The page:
How To Use Rooting Powder When Propagating Succulents?  

How To Use Rooting Powder When Propagating Succulents?  

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Rooting hormones are known to dramatically increase the chance of successful propagation.

When propagating succulents, rooting powder is applied the cut end of the succulent immediately before planting into soil. The cut surface of the leaf, stem or root is directly pressed or rolled into the powder with the excess gently shaken off before inserting into a pre-established hole.

Do not force the powdered end of the succulent into the soil as this will cause the hormone to be scraped away from where it is most needed.

Please take onboard that rooting hormones absolutely do not guarantee growth and are not a stand-in for good propagation methods!

A succulent cutting that has been dipped in rooting hormone

How should I use rooting powder for succulent leaf cuttings?

Leaf cuttings are the most common method of succulent propagation.

  1. To start, look for nice, plump leaves on a healthy mother plant. You can then use your fingers to gently twist the leaves away from the stem, providing you with a decent leaf cutting.
  2. Pour out some rooting hormone into a clean, uncontaminated dish.
  3. Moisten the cut wound of the leaf if it has dried and dip it into the rooting powder, before shaking off any excess. 
  4. Don’t be tempted to dip your cutting into the tub of powder directly as this might spoil the powder for future cuttings.
  5. Place all leaves on the top of well-drained potting soil. Simply lay them out flat on the soil surface and don’t worry about burying any portion. 
  6. Keep the cuttings away from direct sunlight to avoid them from being scorched or the soil drying out. You only need to mist it with a spray bottle every two or three weeks, or when you notice the soil has become totally dry.
  7. You can expect to wait between two and three weeks before you notice any roots or new leaves sprouting from the base of the cutting. Baby succulents can then be transplanted.

Do I need to use rooting powder when propagating succulents? 

It is not necessary to use rooting powder to propagate any plants – including succulents. Rooting hormones are supplements, not necessities.

Succulents, and all other plants, produce their own natural hormones, such as gibberellins, auxins, and cytokinins. These hormones are sufficient to stimulate the growth of roots in a vast majority of cases, though this takes longer than using powder or other synthetic hormones.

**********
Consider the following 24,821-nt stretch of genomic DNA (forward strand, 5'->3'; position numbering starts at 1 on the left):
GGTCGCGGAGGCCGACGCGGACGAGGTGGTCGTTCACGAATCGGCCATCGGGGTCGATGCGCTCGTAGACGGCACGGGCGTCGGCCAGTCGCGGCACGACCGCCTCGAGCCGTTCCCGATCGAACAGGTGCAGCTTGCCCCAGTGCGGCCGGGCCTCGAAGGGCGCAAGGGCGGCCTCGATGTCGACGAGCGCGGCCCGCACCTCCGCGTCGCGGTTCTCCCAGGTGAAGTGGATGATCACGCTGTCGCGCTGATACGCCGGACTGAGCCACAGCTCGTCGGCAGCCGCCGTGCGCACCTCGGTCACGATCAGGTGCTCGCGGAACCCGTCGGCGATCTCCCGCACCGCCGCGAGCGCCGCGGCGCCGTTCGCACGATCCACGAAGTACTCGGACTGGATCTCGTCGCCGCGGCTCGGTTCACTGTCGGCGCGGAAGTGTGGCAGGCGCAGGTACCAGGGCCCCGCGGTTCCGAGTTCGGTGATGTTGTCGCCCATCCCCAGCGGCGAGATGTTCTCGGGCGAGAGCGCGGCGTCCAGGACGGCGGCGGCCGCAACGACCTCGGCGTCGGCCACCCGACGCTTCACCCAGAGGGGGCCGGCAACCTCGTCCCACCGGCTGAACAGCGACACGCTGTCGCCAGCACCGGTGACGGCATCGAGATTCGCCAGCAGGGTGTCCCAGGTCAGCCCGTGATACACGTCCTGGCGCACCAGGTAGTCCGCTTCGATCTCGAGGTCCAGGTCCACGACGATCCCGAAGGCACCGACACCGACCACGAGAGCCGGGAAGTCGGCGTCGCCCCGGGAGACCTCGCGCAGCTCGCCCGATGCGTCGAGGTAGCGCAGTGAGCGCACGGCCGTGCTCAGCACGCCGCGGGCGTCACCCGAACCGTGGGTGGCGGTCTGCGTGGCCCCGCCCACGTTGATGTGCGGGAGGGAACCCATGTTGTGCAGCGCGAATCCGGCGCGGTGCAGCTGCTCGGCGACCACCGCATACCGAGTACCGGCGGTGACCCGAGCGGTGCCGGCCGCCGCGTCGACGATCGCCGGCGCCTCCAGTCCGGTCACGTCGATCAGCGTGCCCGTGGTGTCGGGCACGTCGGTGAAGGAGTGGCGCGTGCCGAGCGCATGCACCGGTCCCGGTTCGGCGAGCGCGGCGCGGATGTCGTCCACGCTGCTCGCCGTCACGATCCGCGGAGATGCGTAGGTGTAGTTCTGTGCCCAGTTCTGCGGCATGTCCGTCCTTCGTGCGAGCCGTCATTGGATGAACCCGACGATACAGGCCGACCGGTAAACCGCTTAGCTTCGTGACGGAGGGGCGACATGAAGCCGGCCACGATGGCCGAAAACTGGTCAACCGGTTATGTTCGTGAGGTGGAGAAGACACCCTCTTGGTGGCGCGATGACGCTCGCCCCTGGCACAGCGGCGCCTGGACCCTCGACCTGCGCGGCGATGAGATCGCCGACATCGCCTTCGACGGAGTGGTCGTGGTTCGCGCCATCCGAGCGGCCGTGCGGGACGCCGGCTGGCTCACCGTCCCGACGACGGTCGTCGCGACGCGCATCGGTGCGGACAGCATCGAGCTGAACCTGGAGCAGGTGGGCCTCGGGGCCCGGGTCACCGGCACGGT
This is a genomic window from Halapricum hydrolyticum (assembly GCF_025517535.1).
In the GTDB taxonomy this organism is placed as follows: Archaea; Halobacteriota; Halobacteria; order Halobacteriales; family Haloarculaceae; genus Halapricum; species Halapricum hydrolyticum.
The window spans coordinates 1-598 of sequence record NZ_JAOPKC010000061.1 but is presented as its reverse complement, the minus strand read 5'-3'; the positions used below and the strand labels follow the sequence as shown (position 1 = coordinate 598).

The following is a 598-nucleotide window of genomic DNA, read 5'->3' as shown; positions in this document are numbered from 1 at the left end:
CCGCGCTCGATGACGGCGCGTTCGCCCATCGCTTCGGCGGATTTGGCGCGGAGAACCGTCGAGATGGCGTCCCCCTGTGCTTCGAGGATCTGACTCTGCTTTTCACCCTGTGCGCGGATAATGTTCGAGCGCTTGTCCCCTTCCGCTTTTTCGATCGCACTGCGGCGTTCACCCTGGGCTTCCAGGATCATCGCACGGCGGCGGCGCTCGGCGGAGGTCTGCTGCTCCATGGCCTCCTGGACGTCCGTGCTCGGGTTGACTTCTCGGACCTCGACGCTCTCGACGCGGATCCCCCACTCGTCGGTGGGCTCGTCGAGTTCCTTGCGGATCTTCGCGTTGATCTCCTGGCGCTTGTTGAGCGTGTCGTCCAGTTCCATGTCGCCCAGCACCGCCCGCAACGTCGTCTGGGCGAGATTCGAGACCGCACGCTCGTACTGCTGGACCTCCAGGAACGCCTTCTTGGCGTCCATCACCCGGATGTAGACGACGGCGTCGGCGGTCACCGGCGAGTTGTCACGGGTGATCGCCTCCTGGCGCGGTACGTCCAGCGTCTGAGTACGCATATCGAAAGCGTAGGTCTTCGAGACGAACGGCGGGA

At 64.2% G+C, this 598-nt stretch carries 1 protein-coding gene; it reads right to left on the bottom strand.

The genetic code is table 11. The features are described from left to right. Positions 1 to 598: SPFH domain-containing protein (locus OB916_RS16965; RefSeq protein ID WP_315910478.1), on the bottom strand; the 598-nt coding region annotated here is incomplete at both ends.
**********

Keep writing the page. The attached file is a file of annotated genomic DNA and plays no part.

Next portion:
Rooting powder is also not the only option when it comes to growth hormones for roots. There are popular liquid and gel rooting hormones that are applied differently from powder.

Rooting liquid comes in two types – one that requires dilution, and another that needs to be concentrated. Rooting gel, on the other hand, can usually simply be directly applied.

Some people choose to use “natural” rooting hormones, such as cinnamon powder, honey, willow water, turmeric, aloe vera, or apple cider vinegar.

However, these natural options do not necessarily speed up root development, though they can promote better root and plant health as it grows. Natural methods also involve a fair bit of preparation, which should be kept in mind.

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Take home message

Rooting powder is a great way to promote faster root development in succulent stem and leaf cuttings. They’re commonly used by applying them to the moist “wounded” areas of succulent cuttings, where roots will eventually grow from.

While roots are developing, these cuttings need to be kept away from direct sunlight, eventually producing growth in 2-3 weeks.

It’s not compulsory to use rooting powder to propagate any plants, but it can certainly be helpful to improve your chances of success. You may also choose to opt for various other forms of rooting supplementation, like rooting gel or liquid. There are also natural rooting hormones that you can make from scratch, but are unlikely to produce the same result as concentrated chemical mixes.

Lakeisha Ethans

Lakeisha Ethans

Houseplant Writer

Mother to two humans and hundreds of plant babies. Lakeisha uses her 15 years of experience as a content writer to specialise in simplifying what you need to know to grow and care for all indoor plants.

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